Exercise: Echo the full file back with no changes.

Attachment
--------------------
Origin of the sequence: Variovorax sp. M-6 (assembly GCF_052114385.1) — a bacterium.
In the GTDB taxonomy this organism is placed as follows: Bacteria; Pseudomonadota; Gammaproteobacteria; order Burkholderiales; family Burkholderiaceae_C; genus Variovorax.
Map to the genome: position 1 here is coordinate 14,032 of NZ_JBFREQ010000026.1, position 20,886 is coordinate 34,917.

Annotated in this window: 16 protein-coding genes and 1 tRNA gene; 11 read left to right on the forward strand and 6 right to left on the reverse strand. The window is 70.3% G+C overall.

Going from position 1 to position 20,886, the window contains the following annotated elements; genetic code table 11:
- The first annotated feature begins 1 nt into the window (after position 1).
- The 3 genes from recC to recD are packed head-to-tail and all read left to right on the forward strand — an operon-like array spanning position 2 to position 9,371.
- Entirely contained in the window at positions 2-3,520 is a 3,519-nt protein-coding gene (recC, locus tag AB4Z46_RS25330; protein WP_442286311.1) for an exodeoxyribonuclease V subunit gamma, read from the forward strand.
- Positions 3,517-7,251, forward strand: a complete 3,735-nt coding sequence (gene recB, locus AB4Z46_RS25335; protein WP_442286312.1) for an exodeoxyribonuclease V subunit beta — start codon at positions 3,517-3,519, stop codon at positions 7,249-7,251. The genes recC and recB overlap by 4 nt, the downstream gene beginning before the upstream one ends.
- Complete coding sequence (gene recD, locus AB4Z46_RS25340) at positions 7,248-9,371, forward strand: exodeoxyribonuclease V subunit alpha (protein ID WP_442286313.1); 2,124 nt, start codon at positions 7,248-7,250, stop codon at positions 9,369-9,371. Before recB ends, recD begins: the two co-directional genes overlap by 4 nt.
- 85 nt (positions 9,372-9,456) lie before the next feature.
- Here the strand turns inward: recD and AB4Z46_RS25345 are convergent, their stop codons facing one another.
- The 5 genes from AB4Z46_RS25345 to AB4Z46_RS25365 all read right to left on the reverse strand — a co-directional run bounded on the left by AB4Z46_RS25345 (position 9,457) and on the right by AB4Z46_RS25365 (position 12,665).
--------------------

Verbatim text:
Origin of the sequence: Variovorax sp. M-6 (assembly GCF_052114385.1) — a bacterium.
In the GTDB taxonomy this organism is placed as follows: Bacteria; Pseudomonadota; Gammaproteobacteria; order Burkholderiales; family Burkholderiaceae_C; genus Variovorax.
Map to the genome: position 1 here is coordinate 14,032 of NZ_JBFREQ010000026.1, position 20,886 is coordinate 34,917.

Annotated in this window: 16 protein-coding genes and 1 tRNA gene; 11 read left to right on the forward strand and 6 right to left on the reverse strand. The window is 70.3% G+C overall.

Going from position 1 to position 20,886, the window contains the following annotated elements; genetic code table 11:
- The first annotated feature begins 1 nt into the window (after position 1).
- The 3 genes from recC to recD are packed head-to-tail and all read left to right on the forward strand — an operon-like array spanning position 2 to position 9,371.
- Entirely contained in the window at positions 2-3,520 is a 3,519-nt protein-coding gene (recC, locus tag AB4Z46_RS25330; protein WP_442286311.1) for an exodeoxyribonuclease V subunit gamma, read from the forward strand.
- Positions 3,517-7,251, forward strand: a complete 3,735-nt coding sequence (gene recB, locus AB4Z46_RS25335; protein WP_442286312.1) for an exodeoxyribonuclease V subunit beta — start codon at positions 3,517-3,519, stop codon at positions 7,249-7,251. The genes recC and recB overlap by 4 nt, the downstream gene beginning before the upstream one ends.
- Complete coding sequence (gene recD, locus AB4Z46_RS25340) at positions 7,248-9,371, forward strand: exodeoxyribonuclease V subunit alpha (protein ID WP_442286313.1); 2,124 nt, start codon at positions 7,248-7,250, stop codon at positions 9,369-9,371. Before recB ends, recD begins: the two co-directional genes overlap by 4 nt.
- 85 nt (positions 9,372-9,456) lie before the next feature.
- Here the strand turns inward: recD and AB4Z46_RS25345 are convergent, their stop codons facing one another.
- The 5 genes from AB4Z46_RS25345 to AB4Z46_RS25365 all read right to left on the reverse strand — a co-directional run bounded on the left by AB4Z46_RS25345 (position 9,457) and on the right by AB4Z46_RS25365 (position 12,665).